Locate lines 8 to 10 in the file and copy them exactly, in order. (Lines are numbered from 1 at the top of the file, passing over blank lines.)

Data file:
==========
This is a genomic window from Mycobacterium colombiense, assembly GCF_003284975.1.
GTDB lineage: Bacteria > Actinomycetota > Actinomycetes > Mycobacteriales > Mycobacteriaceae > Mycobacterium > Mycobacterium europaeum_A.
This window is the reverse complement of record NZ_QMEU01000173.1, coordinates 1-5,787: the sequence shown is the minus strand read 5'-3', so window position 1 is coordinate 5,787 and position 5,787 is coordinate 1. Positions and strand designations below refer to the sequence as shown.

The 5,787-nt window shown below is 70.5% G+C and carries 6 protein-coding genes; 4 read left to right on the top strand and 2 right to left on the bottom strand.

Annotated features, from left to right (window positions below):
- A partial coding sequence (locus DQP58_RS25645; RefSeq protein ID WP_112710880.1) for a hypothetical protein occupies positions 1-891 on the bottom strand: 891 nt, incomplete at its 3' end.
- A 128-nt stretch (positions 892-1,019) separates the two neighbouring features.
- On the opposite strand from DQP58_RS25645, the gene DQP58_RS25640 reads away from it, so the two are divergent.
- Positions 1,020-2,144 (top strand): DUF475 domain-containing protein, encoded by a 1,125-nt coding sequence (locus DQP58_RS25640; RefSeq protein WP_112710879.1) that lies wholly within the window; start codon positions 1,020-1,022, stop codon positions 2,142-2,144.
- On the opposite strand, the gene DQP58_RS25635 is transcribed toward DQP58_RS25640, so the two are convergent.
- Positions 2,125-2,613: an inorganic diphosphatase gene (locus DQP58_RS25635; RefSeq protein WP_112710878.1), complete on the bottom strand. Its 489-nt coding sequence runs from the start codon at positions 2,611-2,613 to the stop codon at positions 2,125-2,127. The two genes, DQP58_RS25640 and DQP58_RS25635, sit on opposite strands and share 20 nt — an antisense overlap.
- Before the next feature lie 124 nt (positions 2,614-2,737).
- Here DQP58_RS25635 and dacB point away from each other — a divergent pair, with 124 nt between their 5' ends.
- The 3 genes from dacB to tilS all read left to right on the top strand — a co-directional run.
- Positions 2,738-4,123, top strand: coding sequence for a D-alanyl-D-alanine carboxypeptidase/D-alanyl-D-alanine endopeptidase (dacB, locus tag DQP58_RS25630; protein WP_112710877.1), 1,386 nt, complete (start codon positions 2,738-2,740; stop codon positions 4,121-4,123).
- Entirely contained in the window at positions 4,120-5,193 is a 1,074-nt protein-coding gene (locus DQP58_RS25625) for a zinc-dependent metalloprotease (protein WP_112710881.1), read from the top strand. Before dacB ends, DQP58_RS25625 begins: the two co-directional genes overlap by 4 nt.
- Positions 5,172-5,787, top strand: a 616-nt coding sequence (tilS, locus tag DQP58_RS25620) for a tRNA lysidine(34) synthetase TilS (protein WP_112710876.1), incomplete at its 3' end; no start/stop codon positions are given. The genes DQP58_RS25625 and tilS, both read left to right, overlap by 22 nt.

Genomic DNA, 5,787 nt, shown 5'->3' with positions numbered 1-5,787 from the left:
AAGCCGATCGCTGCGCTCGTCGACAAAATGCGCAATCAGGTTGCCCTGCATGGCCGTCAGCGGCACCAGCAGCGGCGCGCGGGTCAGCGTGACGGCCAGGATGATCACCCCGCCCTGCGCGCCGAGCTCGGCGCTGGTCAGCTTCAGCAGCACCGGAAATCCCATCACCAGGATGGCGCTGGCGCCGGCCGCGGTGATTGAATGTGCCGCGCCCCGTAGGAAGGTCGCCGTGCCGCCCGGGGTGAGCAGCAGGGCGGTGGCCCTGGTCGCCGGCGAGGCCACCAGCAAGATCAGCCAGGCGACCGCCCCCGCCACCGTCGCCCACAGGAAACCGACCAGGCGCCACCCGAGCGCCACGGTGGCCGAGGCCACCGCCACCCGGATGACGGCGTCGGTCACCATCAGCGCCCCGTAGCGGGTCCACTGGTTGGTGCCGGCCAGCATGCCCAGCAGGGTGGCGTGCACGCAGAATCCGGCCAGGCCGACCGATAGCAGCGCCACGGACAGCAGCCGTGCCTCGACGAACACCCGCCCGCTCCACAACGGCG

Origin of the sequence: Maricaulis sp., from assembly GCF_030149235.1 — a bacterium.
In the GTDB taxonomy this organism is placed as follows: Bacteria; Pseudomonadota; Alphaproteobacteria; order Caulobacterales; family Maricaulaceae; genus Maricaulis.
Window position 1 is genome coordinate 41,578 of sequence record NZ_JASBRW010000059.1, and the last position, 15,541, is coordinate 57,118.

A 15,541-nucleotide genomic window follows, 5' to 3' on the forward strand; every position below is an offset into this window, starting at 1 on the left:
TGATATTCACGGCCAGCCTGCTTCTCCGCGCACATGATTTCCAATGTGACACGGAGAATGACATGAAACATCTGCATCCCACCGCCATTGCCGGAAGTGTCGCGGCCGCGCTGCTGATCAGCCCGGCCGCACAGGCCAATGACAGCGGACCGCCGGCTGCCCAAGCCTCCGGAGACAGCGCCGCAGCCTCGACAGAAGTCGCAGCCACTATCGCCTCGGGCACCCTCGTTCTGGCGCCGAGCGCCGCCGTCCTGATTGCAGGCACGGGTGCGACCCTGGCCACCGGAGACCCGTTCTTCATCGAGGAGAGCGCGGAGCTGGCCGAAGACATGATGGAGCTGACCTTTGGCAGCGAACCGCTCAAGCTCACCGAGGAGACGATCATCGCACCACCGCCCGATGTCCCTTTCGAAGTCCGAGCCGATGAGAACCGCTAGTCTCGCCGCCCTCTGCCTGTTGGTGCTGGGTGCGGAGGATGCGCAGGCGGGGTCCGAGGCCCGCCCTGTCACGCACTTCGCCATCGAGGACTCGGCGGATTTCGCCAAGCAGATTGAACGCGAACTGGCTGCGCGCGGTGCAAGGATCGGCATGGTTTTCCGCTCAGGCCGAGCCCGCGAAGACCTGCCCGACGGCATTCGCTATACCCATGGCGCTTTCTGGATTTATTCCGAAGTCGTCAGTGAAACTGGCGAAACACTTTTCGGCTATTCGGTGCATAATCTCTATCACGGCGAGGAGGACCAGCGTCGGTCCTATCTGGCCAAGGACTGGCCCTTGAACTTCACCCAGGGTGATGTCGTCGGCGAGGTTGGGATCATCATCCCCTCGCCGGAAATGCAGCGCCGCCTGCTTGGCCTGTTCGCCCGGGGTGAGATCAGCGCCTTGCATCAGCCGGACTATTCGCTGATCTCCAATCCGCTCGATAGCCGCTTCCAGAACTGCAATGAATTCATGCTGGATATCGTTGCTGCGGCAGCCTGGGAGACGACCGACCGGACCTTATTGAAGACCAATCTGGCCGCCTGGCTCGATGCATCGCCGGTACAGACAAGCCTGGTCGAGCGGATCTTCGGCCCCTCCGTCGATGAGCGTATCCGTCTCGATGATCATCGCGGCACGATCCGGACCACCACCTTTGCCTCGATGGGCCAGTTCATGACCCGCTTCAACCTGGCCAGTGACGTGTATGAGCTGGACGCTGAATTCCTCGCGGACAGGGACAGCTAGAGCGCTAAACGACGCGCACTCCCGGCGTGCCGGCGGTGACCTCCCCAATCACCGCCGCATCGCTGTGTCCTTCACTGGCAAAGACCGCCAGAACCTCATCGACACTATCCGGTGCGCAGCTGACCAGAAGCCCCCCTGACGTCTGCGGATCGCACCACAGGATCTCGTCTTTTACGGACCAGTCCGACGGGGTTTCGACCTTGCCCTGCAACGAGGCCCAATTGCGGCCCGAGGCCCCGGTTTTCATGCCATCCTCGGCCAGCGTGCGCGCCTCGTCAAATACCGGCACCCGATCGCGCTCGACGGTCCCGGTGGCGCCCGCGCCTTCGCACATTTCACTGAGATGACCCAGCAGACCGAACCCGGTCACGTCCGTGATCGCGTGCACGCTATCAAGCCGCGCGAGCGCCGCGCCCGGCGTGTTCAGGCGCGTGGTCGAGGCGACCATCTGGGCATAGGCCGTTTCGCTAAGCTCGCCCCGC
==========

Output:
- On the opposite strand from DQP58_RS25645, the gene DQP58_RS25640 reads away from it, so the two are divergent.
- Positions 1,020-2,144 (top strand): DUF475 domain-containing protein, encoded by a 1,125-nt coding sequence (locus DQP58_RS25640; RefSeq protein WP_112710879.1) that lies wholly within the window; start codon positions 1,020-1,022, stop codon positions 2,142-2,144.
- On the opposite strand, the gene DQP58_RS25635 is transcribed toward DQP58_RS25640, so the two are convergent.